As usually happens in such cases, the balance of concern finally outweighed other activities, and this week I headed out into a brilliant 60-degree February afternoon to get the chore done. Taking Journey first, who stands like a statue while I trim and rasp, I began the long-deferred job. Birds filled the air with song, the sun warmed my back, and the quiet calm with which she handed me each foot in turn soon elevated the experience into the realm of pleasure. I had been missing out on this?! Occupied with the kitchen remodel and subsequent housecleaning coupled with the tyranny of life in general, I'd lost touch with how much I love being out there with these big animals.
C.S. Lewis talks about this phenomenon in his book An Experiment in Criticism.Though he is referring specifically to why and how people read, I find that the principle applies to many other aspects of life. We begin something for the pleasure it gives us, and we love it. But somehow along the way, a sense of duty creeps in. We forget the joy we once felt and know only the obligation we now labor under.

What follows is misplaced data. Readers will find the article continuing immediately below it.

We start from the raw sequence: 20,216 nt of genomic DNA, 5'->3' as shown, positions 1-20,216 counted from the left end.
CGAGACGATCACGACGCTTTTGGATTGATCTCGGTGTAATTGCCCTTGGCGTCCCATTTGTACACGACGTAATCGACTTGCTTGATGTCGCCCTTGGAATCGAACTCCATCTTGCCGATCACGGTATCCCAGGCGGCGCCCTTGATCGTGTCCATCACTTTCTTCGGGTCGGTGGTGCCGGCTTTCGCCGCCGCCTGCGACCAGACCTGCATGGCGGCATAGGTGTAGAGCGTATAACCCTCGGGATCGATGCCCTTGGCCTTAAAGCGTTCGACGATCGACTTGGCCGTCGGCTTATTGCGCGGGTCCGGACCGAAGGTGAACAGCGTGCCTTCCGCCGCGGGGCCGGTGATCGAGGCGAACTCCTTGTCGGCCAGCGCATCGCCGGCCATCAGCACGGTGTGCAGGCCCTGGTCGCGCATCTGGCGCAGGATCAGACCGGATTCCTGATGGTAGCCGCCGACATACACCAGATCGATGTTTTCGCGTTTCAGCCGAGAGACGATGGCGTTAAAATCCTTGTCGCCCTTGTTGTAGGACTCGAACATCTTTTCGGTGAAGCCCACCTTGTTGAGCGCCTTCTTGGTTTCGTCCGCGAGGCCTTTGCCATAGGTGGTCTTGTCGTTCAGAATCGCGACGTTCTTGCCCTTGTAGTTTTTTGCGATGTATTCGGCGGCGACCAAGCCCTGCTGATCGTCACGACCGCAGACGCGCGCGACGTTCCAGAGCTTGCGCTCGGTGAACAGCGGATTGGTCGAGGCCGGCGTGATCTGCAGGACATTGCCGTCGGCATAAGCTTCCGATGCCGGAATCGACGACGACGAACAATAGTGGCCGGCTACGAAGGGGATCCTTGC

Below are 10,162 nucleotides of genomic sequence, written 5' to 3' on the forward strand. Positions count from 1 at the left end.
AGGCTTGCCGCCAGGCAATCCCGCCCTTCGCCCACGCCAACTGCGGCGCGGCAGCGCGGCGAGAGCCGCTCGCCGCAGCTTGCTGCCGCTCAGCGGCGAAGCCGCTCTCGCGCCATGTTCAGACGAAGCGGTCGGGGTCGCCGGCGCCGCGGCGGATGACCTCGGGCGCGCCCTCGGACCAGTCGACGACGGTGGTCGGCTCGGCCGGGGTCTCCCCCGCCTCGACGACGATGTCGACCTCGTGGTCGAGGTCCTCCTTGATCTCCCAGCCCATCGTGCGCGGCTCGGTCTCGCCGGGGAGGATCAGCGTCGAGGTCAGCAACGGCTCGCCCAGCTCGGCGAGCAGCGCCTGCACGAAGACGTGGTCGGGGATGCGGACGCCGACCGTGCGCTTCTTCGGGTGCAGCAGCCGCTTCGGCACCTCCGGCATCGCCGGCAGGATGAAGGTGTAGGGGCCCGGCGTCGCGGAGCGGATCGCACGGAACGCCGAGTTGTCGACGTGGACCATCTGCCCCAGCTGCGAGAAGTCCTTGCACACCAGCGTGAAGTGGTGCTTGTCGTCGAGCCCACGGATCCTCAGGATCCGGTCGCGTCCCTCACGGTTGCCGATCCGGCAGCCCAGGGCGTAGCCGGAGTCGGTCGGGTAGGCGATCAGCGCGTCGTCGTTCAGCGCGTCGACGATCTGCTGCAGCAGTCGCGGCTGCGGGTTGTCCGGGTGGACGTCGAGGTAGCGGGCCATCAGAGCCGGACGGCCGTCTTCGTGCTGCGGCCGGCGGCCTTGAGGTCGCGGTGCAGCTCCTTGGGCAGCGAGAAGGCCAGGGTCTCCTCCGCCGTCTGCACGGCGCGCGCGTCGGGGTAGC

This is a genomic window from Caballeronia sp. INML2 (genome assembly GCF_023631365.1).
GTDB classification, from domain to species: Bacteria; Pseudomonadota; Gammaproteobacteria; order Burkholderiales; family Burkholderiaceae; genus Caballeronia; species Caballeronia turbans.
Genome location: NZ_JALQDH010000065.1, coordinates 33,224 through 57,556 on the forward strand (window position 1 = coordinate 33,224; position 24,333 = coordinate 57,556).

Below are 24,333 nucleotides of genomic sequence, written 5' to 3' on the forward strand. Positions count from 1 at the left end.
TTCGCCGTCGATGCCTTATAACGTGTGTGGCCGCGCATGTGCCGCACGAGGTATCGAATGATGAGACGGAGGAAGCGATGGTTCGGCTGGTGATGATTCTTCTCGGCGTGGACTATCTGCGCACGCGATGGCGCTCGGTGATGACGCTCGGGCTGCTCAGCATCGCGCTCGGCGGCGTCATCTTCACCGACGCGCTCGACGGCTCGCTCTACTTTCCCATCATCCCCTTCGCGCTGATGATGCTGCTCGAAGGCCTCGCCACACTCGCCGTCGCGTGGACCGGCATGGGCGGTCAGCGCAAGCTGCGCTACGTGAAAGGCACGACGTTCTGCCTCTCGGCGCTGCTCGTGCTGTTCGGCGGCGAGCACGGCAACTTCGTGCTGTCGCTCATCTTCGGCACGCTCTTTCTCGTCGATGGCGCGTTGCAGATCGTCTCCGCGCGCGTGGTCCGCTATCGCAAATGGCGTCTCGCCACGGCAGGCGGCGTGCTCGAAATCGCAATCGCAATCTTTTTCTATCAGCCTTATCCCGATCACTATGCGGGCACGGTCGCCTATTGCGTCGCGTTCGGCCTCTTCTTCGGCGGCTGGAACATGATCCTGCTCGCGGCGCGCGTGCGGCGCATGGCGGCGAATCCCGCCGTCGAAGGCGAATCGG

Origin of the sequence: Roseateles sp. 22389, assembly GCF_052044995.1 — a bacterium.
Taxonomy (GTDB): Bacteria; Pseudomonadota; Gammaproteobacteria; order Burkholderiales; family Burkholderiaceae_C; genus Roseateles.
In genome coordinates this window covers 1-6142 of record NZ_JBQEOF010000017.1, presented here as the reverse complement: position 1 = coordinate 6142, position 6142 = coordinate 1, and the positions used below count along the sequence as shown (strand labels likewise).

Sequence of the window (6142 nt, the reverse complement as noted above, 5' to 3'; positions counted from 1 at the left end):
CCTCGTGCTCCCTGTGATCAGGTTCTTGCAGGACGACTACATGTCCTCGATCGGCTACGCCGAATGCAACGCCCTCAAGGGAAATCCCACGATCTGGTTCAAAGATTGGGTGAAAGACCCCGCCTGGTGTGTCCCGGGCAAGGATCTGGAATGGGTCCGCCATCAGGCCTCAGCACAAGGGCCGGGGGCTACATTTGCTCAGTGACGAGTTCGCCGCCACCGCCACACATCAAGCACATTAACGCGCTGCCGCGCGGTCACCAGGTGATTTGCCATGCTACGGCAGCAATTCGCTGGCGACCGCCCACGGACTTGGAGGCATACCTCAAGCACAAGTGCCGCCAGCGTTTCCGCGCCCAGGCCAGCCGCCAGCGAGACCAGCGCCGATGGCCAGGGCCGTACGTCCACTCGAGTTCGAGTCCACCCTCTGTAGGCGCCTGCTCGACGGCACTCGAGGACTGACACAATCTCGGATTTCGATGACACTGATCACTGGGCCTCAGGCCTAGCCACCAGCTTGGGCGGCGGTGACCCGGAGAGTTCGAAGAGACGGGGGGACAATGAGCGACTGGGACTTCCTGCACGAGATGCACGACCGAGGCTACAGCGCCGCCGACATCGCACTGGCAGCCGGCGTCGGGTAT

So I'm pondering that this morning, (which promises to be another gorgeous day), and thinking that I will turn down the voice of duty and focus on the joys set before me--God, people, writing, horses, house, and the great outdoors. In short, the job I have given myself today is to look beyond duty and re-discover pleasure.